Soho Summer Street Festival: Could Pedestrianisation Save Soho?
As the Covid-19 crisis rolls on and independent businesses battle to survive, the Soho Summer Street Festival hopes to save Soho’s smaller venues by pedestrianising the streets
Lead image: @sohosummer2020
*Article Update 23/06/2020* Westminster has approved pedestrianisation in the evenings, but the campaign continues to push for daytime pedestrianisation too in order to make socially distanced reopenings financially viable
While businesses around the country gear up to reopen on 15 June, small venues are going to face particular challenges when it comes to meeting social distancing guidelines.
Part of Soho’s charms is its winding streets and dinky bars. But when a venue can only accommodate limited covers, it can be difficult to maintain the recommended two-metre rule, or to turn over enough custom.
In response to this, Soho Estates and Shaftesbury have launched the Soho Summer Street Festival, a district-wide initiative to keep the beating heart of London’s food and drink scene alive.
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Personalities such as Stephen Fry, Damien Hirst, Olivia Williams and Bill Nighy have already backed the campaign, which proposes to temporarily pedestrianise the area and allow venues to expand into the streets of Soho.
The plan relies on Westminster council relaxing licensing measures. But if the council doesn’t back the plan, ‘we are at risk of losing the culture that makes the area so special,’ says John James, Managing Director of Soho Estates.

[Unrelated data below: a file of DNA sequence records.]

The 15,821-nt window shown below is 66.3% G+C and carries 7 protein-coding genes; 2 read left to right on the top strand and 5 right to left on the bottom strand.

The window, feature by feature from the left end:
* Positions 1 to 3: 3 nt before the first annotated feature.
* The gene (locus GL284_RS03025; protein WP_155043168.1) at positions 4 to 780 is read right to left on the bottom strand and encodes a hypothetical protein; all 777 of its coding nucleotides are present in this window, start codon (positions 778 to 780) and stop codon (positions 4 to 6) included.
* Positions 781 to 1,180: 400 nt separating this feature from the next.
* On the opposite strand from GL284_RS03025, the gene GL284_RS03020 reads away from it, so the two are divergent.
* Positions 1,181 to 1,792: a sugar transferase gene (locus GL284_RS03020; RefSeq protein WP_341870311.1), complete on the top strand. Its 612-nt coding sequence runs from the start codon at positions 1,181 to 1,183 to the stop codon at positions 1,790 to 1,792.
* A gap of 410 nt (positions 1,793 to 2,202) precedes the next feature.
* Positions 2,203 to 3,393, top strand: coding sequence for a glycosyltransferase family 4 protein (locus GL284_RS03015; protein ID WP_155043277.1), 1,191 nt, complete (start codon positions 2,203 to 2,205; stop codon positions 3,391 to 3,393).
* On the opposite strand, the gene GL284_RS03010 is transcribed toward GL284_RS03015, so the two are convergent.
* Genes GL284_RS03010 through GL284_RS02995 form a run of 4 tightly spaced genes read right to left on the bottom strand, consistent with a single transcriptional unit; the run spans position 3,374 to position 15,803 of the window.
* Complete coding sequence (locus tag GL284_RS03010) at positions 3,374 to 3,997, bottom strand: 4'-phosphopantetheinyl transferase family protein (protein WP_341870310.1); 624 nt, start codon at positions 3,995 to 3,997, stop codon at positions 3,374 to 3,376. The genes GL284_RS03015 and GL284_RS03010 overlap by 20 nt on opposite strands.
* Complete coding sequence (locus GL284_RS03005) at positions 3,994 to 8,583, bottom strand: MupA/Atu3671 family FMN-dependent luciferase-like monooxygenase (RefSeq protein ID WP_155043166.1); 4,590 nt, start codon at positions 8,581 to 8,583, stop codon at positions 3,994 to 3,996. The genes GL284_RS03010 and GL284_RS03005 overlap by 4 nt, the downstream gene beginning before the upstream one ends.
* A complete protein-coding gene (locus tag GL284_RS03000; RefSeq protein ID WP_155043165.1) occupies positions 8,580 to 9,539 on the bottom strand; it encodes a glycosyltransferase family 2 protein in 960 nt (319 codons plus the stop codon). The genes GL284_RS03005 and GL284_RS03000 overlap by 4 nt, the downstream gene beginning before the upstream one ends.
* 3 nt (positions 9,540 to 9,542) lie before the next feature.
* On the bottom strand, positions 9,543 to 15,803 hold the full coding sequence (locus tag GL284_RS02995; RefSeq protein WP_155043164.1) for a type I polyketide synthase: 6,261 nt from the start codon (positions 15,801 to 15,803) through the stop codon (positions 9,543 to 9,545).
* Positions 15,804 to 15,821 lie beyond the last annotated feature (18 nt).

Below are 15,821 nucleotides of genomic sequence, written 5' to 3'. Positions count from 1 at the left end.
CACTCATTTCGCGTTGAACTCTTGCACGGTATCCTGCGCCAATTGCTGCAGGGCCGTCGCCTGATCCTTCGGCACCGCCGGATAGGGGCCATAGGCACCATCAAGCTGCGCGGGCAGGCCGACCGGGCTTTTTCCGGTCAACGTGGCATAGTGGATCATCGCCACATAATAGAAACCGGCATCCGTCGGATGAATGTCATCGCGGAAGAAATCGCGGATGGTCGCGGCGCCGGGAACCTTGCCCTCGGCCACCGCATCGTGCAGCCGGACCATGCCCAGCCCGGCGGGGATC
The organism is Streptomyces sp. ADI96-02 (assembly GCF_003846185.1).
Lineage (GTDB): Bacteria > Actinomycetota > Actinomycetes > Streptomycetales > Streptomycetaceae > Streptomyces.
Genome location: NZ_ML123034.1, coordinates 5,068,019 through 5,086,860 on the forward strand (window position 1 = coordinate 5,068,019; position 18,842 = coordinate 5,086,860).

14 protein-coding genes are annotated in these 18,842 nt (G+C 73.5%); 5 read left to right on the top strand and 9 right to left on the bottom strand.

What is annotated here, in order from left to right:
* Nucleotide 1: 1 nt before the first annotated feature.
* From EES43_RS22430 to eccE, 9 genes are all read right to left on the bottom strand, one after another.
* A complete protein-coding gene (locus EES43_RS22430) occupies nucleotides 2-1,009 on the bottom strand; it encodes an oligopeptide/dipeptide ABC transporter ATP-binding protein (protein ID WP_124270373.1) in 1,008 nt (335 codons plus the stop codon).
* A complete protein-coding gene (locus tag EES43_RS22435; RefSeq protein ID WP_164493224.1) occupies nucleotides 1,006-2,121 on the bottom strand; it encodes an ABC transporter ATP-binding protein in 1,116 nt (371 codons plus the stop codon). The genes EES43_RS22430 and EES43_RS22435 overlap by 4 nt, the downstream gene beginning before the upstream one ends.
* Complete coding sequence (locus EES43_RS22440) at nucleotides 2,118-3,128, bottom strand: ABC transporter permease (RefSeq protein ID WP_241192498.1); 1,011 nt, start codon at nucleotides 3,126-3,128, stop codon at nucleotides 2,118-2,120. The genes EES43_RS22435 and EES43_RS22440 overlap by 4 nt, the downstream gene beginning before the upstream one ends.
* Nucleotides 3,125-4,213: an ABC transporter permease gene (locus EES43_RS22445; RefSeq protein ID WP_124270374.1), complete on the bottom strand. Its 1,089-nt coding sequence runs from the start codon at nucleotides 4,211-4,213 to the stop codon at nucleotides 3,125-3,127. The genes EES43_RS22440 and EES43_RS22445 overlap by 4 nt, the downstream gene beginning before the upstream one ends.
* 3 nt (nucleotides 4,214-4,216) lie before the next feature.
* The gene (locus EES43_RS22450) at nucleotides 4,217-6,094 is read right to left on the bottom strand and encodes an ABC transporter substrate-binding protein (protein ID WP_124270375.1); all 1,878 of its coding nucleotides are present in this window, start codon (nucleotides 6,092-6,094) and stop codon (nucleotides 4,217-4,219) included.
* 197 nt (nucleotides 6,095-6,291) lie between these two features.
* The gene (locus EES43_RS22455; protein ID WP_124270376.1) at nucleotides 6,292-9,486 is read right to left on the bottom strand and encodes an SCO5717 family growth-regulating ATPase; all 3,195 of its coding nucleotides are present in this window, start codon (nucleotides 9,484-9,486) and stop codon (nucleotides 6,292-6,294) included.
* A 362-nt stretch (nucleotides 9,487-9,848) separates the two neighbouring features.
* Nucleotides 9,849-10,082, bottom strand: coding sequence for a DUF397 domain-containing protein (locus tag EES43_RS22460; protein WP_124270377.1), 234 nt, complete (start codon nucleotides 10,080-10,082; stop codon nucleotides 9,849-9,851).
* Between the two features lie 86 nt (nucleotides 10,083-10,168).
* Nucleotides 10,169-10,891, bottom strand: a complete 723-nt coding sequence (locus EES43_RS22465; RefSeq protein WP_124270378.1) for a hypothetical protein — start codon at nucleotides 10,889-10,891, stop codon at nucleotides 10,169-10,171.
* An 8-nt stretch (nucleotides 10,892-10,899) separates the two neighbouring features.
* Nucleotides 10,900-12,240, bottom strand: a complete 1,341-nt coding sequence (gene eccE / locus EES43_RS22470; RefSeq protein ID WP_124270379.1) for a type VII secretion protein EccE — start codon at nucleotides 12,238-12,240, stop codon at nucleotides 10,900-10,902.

‘The campaign proposes to temporarily pedestrianise the area and allow venues to expand into the streets of Soho’
Key streets like Soho Square, Carlisle Street, Bateman Street, Old Compton Street, Greek Street, Frith Street, Dean Street, Beak Street and Brewer Street would be temporarily pedestrianised, allowing businesses to set their tables and chairs outside.
Alfresco drinking and dining on the streets of Soho? Move over Paris…
Soho institutions such as Lina Stores, Quo Vadis, Soho House, The Groucho Club, L’Escargot, Bar Italia, Black’s Club and G-A-Y Bar are just a number of local operators driving the initiative, alongside independent restaurants such as 10 Greek Street, Tonkotsu, Old Compton Brasserie and Polpo.
Transit Studio, an architecture and interiors studio led by Ben Masterton-Smith, have been working closely with Soho Estates and Shaftesbury to bring the festival to life.
To add your signature in support of the campaign, or to find out more, see savesoho.co.uk